Ishpeming City Council talks money and water

The Ishpeming City Council accepted a 2013 audit at a special meeting Wednesday morning.

Many of the items in the audit were positive, noting that the city was spending within their means, but the council was advised that due to changes outlined in the Governmental Accounting Standards Board’s Statement 34, the 5.1 million dollars in unfunded pension plans will be reflected on their 2015 financial statements as a liability.

The lack of funding is a result of systemic factors such as the level of employment and the financial climate. The city is continuing to contribute to the plans, and working towards increasing the funding through proposals for future budgets and budget amendments.

Water was another hot topic at the meeting. Council members and officials heard details on a proposed improvement project for the city’s ailing water system. Officials hope that an estimated $12 million plan will modernize much of the city’s system, increasing reliability, lowering public health risks, and introducing long-term savings. The project would also add modern touches above ground, such as tank and booster station telemetry, and remote water meter reading capabilities.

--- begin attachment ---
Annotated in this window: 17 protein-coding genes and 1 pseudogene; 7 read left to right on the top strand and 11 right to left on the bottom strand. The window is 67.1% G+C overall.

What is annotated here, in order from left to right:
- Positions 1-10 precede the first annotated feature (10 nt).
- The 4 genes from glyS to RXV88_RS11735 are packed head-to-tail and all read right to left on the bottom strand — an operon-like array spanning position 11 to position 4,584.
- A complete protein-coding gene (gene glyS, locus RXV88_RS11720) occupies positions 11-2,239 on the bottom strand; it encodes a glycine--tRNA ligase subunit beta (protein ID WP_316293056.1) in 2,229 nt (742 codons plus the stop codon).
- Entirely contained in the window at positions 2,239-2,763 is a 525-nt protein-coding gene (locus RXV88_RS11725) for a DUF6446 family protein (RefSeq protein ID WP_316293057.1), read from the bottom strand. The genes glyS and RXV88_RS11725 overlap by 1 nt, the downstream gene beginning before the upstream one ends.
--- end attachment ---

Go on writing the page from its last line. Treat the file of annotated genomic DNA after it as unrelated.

“We’re recommending, and it looks like the council is in line with going toward, a larger project which will do a significant portion of the water system in the city, which has been the major issue of the last few years with it failing dozens of times during each year and causing disruption and cut-off of water service to people,” Ishpeming city manager Mark Slown said.

The city is working on the application process for loans and grants through the U.S. Department of Agriculture’s Rural Development program to fund the improvements. The council will need to approve an agreement with the USDA before the project can go forward, likely resulting in a rate increase for residents in order to meet funding requirements.

FEMA’s exclusion of let-run costs in the decision to deny disaster relief funds to the U.P. was another focal point of the meeting.

“If we don’t let the water run when the temperatures are that low, more pipes are going to freeze,” Slown said. “The more pipes freeze, the more destruction we have from broken pipes and broken valves, the greater the cost of the emergency.”

Slown and others believe that the let-run is a critical part of disaster mitigation, akin to boarding up a house’s windows during a hurricane.